International Space Station astronaut Jeff Williams discusses his space-eye view with Nickelodeon TV stars
Every year thousands of exploding stars appear in a bizarre assortment of forms. Astronomers want to know what makes them go boom
Evidence indicates that waves as tall as skyscrapers and thousands of kilometers wide once washed over the Red Planet.
Meteorite impacts triggered enormous waves in now-vanished ocean
After two years on the Red Planet, NASA's Curiosity rover rules out a seasonal explanation for an observed methane spike
Scientists from numerous disciplines will brainstorm new strategies for measuring "Big G" in July.
Explosive interactions of sun’s and Earth’s fields endanger astronauts and power grids
The nonprofit Simons Foundation will fund a new observatory to search for signs of stretching in the very early universe
Caltech theoretical physicist Sean M. Carroll talks about his new book The Big Picture: On the Origins of Life, Meaning, and the Universe Itself. (Dutton, 2016)
Caltech theoretical physicist Sean M. Carroll talks about the necessary connections among the various ways we have of describing the universe.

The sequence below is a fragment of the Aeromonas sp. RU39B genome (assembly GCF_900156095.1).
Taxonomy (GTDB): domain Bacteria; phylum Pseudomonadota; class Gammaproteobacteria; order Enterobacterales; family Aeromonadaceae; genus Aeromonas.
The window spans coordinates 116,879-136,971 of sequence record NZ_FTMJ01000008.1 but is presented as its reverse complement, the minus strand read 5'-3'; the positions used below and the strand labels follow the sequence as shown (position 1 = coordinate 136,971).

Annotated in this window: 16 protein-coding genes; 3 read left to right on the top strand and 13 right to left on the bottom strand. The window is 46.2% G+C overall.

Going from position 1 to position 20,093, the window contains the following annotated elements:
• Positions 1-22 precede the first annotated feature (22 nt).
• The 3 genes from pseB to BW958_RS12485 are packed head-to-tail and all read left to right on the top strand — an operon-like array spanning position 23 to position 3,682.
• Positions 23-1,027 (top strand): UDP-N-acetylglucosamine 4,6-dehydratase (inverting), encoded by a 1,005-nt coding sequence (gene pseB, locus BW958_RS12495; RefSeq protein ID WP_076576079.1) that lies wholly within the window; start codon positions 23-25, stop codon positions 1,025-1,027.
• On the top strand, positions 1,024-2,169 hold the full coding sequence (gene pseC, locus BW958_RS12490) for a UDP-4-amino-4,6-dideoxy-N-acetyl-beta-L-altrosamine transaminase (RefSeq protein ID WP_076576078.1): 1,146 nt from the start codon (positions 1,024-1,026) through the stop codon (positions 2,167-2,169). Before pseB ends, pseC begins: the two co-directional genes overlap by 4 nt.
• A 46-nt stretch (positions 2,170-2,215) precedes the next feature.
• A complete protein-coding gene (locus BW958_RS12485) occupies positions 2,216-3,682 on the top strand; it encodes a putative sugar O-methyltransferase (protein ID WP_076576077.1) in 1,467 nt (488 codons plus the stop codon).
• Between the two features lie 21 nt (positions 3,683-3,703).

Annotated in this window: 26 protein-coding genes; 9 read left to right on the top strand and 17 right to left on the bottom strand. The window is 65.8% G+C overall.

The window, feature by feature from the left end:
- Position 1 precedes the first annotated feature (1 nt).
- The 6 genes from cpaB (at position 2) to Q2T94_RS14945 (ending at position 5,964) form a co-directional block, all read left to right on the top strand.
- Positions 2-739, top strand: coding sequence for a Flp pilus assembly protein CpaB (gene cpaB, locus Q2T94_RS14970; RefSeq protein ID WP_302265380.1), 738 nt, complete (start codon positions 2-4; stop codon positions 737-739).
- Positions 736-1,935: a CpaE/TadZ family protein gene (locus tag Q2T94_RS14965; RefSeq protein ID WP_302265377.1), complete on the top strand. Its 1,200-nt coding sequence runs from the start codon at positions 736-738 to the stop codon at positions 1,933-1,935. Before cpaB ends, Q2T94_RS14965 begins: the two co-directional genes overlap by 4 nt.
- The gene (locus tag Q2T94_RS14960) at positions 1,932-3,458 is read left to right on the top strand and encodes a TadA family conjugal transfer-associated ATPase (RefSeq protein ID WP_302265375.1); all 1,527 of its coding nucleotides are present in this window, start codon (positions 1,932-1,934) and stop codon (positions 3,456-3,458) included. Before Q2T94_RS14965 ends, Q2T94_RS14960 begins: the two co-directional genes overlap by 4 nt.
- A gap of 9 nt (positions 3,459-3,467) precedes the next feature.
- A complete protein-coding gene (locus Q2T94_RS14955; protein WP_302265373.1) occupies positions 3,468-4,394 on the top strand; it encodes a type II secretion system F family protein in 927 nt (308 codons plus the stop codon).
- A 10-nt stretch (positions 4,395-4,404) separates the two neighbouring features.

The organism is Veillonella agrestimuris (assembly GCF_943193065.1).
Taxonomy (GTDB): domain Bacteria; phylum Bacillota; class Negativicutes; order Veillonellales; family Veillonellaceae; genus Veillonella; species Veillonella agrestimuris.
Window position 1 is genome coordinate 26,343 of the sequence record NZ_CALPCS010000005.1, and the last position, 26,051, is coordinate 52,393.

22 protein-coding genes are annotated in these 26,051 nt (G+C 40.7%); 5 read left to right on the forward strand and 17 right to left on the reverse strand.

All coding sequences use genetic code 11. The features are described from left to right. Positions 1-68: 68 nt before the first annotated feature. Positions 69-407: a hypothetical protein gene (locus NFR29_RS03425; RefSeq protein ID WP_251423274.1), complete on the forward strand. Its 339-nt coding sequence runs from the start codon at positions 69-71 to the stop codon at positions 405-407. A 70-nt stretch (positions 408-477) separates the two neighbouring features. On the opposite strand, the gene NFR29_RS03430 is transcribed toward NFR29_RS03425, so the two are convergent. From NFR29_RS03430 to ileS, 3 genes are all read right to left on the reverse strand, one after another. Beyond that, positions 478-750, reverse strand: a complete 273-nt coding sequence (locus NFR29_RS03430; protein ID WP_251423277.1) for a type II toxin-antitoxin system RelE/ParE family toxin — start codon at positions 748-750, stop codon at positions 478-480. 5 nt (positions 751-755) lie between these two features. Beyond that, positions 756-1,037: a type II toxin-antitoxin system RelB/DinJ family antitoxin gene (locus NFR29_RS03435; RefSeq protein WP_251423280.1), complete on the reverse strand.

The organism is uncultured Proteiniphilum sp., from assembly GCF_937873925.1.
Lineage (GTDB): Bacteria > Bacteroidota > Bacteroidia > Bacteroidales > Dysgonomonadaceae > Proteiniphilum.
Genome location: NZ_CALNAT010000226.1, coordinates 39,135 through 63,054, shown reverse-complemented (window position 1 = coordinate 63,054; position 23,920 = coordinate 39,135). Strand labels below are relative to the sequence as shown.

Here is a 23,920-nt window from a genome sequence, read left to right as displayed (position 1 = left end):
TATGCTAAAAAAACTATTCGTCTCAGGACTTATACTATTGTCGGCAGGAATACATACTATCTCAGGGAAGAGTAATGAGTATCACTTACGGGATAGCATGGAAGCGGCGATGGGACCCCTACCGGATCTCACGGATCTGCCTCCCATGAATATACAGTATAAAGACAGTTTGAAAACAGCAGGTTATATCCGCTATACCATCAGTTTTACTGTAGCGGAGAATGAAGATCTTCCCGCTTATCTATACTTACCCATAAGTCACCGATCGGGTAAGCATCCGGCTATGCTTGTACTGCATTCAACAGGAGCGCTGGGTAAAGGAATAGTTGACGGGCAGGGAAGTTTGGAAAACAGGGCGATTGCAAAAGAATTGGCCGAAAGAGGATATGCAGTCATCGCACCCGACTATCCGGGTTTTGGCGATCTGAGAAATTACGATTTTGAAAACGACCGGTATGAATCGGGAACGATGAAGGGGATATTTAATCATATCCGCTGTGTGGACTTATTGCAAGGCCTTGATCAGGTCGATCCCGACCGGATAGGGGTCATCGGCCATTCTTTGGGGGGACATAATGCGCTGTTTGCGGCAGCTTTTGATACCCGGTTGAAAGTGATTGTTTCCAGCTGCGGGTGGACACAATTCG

The Kepler mission’s announcement of 1,284 worlds previews the overwhelming number of planetary discoveries to come
Thirteen times a century, on average, Mercury passes directly between Earth and the sun, creating what astronomers call a transit. It just happened again; this video, created with images from the orbiting Solar Dynamics Observatory shows the tiny planet’s silhouette as it makes its seven-hour journey across the solar disk.
NASA’s MESSENGER spacecraft orbited Mercury for four years before its planned plunge and crash into the planet’s surface on April 30, 2015. On May 6, 2016, NASA, the USGS and their university partners showed what they had accomplished during the mission. They presented the first topographic map ever produced of Mercury, along with a color-enhanced view of its northern polar region. On May 9, 2016, Mercury's transit across the solar disk was visible from Earth—an astronomically rare event.
To do so, they looked to a second black hole orbiting the first
With Mercury’s inclined orbit, transits come 13 times a century
The second successful landing of a Falcon 9 booster on a floating barge is a milestone for the aerospace company
Film and book reviews from Scientific American’s May 2016 issue
Former Scientific American editor Mark Alpert talks about his latest science fiction thriller, The Orion Plan, featuring the method whereby aliens most likely really would colonize our planet.
A space-based detector draws interest, but regulatory hurdles might complicate a partnership
NASA’s Fermi Gamma-Ray Space Telescope has helped astronomers track down which blazar was responsible for the 2012 "Big Bird" neutrino, the second-most powerful particle the IceCube Neutrino Observatory in Antarctica has ever detected.Video courtesy of NASA's Goddard Space Flight Center.